The orchestra was created under the instruction of the SS.

During the final stages of the Holocaust the group had to play while Jewish prisoners were sent to the gas chambers to put their minds at rest.

Anita, 88, discussed her traumatic experiences and the effect it has had on her relationships alongside her daughter, Maya Jacobs-Wallfisch, at the LJCC in North End Road, Golders Green, last Thursday.

Maya, a psychotherapist, specialises in helping those affected by the Holocaust and spoke of its importance and the impact it has had on their lives.

Audience members found it an intimate and personal evening that was said to have “brought mother and daughter even closer together”.

This news article resonated with me because, years ago, I wrote about Anita Lasker Wallfisch on my website.  This quote is from my scrapbookpages.com website:

Another orchestra, consisting of 54 female prisoners, played at Birkenau for a year and a half; this was the only female orchestra commissioned by the SS during World War II. After the orchestra leader, Alma Rosé, died in October 1944, the other 53 women were sent to Bergen-Belsen where all of them survived.

Anita Lasker Wallfisch played the cello in the women’s orchestra. In an interview in 2008, Wallfisch told a reporter that she survived Auschwitz because she was in the orchestra: “As long as they wanted an orchestra, they couldn’t put us in the gas chamber. That stupid they wouldn’t be, because we are not really replaceable. Somebody who carries stones is replaceable.”

What kind of a genocide is it when you gas people who can only carry stones, but save the musicians to live another day?

I don’t know how Anita was selected for the orchestra, but I imagine that she was going through the selection line at Auschwitz, and Dr. Josef Mengele was whistling classical music, as usual.  She might have commented on his whistling and she might have identified the music, to prove to him that she was a musician.  That could be how she was saved from the gas chamber.

Men's orchestra playing for a Sunday concert at Auschwitz in 1941

Men’s orchestra playing for a Sunday concert at Auschwitz in 1941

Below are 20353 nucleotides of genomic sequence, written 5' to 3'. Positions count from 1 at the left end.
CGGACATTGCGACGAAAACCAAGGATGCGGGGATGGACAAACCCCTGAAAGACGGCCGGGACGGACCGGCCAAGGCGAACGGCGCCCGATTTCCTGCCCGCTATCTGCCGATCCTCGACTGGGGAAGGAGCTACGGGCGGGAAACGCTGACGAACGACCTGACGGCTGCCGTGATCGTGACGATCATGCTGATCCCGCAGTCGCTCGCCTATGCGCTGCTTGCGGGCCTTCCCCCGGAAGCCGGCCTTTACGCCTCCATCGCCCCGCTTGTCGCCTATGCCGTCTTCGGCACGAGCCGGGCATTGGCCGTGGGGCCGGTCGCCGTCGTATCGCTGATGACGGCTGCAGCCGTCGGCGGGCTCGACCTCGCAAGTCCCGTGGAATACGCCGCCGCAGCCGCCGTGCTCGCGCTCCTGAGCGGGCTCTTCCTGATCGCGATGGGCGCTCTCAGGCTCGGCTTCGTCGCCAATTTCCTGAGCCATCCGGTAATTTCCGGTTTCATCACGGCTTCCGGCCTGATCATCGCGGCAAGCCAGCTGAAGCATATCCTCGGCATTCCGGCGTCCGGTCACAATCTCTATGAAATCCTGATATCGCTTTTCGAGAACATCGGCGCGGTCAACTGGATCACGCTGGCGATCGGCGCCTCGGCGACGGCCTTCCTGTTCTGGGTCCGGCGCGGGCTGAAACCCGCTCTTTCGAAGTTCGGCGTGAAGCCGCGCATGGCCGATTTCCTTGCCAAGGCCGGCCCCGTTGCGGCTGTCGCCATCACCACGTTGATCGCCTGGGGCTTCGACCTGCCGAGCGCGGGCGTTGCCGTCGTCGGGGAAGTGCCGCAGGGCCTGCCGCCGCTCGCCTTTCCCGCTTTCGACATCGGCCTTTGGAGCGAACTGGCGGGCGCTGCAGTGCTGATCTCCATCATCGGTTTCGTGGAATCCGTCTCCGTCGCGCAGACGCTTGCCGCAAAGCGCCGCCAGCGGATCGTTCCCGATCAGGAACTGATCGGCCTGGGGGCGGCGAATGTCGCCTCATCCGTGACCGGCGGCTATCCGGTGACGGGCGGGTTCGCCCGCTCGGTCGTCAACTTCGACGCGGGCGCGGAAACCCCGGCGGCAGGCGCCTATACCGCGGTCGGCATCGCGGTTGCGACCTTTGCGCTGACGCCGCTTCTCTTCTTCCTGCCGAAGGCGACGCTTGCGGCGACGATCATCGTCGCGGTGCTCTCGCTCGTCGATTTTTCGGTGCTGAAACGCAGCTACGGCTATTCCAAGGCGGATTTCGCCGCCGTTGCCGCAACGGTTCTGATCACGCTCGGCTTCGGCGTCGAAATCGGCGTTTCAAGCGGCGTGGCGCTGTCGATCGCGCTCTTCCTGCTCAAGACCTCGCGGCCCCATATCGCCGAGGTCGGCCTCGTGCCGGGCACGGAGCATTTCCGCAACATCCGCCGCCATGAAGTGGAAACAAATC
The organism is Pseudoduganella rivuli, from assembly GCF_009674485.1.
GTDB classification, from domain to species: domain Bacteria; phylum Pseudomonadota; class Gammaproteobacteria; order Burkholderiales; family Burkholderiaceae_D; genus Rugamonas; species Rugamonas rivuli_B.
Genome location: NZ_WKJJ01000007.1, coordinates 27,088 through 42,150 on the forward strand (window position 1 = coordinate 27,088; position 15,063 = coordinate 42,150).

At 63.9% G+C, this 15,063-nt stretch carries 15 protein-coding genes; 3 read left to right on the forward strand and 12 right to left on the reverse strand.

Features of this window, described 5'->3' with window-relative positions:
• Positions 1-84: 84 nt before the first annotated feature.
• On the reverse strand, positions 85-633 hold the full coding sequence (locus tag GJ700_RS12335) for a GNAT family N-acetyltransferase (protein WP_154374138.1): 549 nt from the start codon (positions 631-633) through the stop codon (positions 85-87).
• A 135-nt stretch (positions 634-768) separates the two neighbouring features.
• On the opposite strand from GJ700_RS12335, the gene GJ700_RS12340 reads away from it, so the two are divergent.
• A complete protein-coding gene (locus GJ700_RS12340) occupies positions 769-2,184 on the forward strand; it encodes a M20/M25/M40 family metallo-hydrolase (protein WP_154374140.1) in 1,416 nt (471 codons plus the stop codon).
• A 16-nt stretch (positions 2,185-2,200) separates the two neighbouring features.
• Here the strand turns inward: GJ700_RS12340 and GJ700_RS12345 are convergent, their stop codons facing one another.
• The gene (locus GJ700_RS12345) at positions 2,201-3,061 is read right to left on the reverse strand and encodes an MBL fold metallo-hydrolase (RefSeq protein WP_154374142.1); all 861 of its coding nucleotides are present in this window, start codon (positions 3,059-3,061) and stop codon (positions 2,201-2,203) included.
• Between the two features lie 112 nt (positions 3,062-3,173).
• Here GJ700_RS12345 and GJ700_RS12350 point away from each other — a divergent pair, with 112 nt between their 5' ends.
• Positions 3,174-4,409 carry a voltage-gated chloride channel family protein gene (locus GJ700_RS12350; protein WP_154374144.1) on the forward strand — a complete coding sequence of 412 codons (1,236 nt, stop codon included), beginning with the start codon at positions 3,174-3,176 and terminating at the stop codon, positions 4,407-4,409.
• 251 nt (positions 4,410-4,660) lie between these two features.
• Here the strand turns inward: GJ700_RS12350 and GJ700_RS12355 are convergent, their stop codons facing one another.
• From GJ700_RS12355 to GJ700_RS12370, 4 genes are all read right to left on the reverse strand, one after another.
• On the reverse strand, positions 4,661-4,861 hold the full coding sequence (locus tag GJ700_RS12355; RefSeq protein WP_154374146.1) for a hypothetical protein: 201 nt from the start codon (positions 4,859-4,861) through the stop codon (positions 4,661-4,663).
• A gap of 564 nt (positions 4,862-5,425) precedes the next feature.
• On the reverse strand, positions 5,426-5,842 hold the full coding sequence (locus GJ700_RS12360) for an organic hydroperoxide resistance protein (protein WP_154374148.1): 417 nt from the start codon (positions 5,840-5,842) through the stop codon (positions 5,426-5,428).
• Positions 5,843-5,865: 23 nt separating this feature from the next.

Ruins of the undressing room for gas chamber #2 at Auschwitz-Birkenau

Ruins of the undressing room for gas chamber #2 at Auschwitz-Birkenau

The photo above shows the undressing room for the gas chamber in Krema II, which was called Leichenkeller 2 (Corpse Cellar #2) on the blueprint of the building. The victims entered the undressing room by descending the stairs shown in the background in the photo above. To the left in the photo are the steps of the International Monument which is between Krema II and Krema III gas chambers at the western end of the Auschwitz-Birkenau camp.

The victims walked down the steps into the undressing room while an orchestra played classical music. The location of the orchestra was southeast of Krema III, outside the barbed wire enclosure and right next to the soccer field. This was the location where concerts were held for the prisoners while the gassing operation was in progress. The victims were told that they were going to take a shower, after which they would have a nice, hot meal.

The ruins of the undressing room for gas chamber #3 at Auschwitz-Birkenau

The ruins of the undressing room for gas chamber #3 at Auschwitz-Birkenau

In the background of the photo above is the green grass of the soccer field.  The orchestra was located near the soccer field.  Did the members of the orchestra know that the prisoners marching into the undressing room were going to their death?  If they did know, how could they live with themselves?

My very first blog post was about an Auschwitz prisoner, Tadeusz Borowski, who stuck his head in an oven and killed himself after the war, because he couldn’t live with himself.  He had been playing soccer while the Jews were marching to their death, as an orchestra was playing.  How could Anita Lasker Wallfisch live with herself?